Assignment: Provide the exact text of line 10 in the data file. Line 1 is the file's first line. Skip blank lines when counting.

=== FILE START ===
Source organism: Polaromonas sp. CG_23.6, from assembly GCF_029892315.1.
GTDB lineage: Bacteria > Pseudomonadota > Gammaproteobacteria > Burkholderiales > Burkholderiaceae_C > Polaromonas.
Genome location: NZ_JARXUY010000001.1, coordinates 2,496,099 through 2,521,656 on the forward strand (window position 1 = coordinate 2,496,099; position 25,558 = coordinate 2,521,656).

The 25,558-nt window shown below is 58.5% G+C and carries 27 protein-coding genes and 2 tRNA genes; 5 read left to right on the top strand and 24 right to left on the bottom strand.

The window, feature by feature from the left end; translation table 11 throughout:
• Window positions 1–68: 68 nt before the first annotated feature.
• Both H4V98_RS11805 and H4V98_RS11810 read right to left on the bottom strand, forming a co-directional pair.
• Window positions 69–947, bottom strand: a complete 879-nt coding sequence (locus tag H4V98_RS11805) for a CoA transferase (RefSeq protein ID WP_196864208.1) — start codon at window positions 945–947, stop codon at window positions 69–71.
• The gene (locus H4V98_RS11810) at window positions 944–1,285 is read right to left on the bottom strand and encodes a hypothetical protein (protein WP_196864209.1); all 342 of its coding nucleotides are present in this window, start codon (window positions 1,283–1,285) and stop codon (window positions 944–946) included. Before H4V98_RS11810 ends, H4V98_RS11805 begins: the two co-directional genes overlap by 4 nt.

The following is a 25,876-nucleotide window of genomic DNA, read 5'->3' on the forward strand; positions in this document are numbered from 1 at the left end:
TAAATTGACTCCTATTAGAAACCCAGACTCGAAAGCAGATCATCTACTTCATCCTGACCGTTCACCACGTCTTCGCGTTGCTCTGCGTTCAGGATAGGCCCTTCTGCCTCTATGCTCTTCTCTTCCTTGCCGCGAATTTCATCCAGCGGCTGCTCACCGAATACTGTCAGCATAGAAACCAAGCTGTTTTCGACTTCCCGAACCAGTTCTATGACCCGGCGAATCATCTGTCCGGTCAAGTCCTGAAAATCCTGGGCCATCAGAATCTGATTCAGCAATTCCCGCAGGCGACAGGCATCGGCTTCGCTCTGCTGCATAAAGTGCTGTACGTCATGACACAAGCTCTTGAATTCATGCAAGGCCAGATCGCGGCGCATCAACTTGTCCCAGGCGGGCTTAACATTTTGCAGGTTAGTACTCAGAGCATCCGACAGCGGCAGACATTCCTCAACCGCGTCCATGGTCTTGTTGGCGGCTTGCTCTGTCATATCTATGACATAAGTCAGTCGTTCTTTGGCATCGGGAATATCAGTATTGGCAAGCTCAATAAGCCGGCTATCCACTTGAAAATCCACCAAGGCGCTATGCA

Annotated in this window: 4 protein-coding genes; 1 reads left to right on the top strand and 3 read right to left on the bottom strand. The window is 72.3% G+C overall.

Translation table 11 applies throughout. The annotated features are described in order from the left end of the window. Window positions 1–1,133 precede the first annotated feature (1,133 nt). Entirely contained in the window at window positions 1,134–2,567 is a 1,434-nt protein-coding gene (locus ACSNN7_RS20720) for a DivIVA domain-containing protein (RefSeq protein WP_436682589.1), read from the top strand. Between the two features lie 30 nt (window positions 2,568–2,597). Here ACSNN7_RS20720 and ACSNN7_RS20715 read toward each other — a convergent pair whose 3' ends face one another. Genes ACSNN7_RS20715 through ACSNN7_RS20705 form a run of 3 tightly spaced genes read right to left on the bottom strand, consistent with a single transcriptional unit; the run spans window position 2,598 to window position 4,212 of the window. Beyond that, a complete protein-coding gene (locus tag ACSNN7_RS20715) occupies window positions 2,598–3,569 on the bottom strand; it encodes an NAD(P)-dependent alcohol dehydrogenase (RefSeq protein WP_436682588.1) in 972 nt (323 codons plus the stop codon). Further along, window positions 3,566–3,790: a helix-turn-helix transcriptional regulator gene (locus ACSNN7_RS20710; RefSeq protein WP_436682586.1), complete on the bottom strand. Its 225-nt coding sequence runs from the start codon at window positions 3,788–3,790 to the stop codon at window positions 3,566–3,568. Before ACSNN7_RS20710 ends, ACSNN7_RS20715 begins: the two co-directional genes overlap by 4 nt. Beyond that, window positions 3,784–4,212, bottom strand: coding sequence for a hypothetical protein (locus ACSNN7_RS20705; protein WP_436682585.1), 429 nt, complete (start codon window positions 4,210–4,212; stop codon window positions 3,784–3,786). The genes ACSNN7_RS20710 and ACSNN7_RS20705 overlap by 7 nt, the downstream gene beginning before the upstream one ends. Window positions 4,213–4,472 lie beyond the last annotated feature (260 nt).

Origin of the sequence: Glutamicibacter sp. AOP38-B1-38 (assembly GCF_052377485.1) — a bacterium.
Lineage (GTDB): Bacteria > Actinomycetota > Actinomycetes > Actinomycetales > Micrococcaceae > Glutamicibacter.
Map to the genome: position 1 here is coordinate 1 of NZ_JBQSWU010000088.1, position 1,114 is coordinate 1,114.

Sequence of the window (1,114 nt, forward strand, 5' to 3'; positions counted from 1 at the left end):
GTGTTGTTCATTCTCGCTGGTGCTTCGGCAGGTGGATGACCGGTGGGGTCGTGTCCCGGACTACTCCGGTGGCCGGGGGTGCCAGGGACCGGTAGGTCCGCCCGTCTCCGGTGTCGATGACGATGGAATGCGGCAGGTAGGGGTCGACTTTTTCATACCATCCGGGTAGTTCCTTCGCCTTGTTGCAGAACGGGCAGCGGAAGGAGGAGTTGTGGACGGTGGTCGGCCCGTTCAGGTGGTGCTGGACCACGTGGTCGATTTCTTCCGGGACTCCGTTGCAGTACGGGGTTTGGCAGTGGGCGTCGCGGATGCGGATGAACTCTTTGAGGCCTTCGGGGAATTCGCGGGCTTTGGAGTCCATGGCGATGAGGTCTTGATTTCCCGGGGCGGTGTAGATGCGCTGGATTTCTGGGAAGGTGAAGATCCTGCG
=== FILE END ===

The following is a 25,876-nucleotide window of genomic DNA, read 5'->3' on the forward strand; positions in this document are numbered from 1 at the left end: